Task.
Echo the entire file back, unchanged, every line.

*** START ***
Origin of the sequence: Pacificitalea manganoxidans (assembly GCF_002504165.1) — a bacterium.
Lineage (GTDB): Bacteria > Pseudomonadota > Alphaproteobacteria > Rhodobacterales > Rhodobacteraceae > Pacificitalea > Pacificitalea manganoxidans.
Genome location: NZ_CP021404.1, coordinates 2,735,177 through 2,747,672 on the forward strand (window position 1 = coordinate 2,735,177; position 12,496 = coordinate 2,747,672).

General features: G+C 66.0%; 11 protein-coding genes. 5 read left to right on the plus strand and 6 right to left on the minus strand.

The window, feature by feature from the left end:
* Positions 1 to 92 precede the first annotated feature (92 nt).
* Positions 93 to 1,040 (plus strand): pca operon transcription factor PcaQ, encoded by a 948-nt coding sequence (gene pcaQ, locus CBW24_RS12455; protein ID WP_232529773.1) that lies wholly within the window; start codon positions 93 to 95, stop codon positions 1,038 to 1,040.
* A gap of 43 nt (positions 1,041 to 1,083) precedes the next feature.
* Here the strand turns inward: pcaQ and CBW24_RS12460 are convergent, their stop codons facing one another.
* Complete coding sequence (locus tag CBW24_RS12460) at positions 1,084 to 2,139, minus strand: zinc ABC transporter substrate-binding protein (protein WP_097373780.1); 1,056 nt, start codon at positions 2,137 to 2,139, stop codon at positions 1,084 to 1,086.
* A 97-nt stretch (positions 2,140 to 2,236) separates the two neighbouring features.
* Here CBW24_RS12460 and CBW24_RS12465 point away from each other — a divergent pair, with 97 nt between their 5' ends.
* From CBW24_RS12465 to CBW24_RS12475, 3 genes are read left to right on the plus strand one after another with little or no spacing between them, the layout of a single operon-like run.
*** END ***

Origin of the sequence: Pacificitalea manganoxidans (assembly GCF_002504165.1) — a bacterium.
Lineage (GTDB): Bacteria > Pseudomonadota > Alphaproteobacteria > Rhodobacterales > Rhodobacteraceae > Pacificitalea > Pacificitalea manganoxidans.
Genome location: NZ_CP021404.1, coordinates 2,735,177 through 2,747,672 on the forward strand (window position 1 = coordinate 2,735,177; position 12,496 = coordinate 2,747,672).

General features: G+C 66.0%; 11 protein-coding genes. 5 read left to right on the plus strand and 6 right to left on the minus strand.

The window, feature by feature from the left end:
* Positions 1 to 92 precede the first annotated feature (92 nt).
* Positions 93 to 1,040 (plus strand): pca operon transcription factor PcaQ, encoded by a 948-nt coding sequence (gene pcaQ, locus CBW24_RS12455; protein ID WP_232529773.1) that lies wholly within the window; start codon positions 93 to 95, stop codon positions 1,038 to 1,040.
* A gap of 43 nt (positions 1,041 to 1,083) precedes the next feature.
* Here the strand turns inward: pcaQ and CBW24_RS12460 are convergent, their stop codons facing one another.
* Complete coding sequence (locus tag CBW24_RS12460) at positions 1,084 to 2,139, minus strand: zinc ABC transporter substrate-binding protein (protein WP_097373780.1); 1,056 nt, start codon at positions 2,137 to 2,139, stop codon at positions 1,084 to 1,086.
* A 97-nt stretch (positions 2,140 to 2,236) separates the two neighbouring features.
* Here CBW24_RS12460 and CBW24_RS12465 point away from each other — a divergent pair, with 97 nt between their 5' ends.
* From CBW24_RS12465 to CBW24_RS12475, 3 genes are read left to right on the plus strand one after another with little or no spacing between them, the layout of a single operon-like run.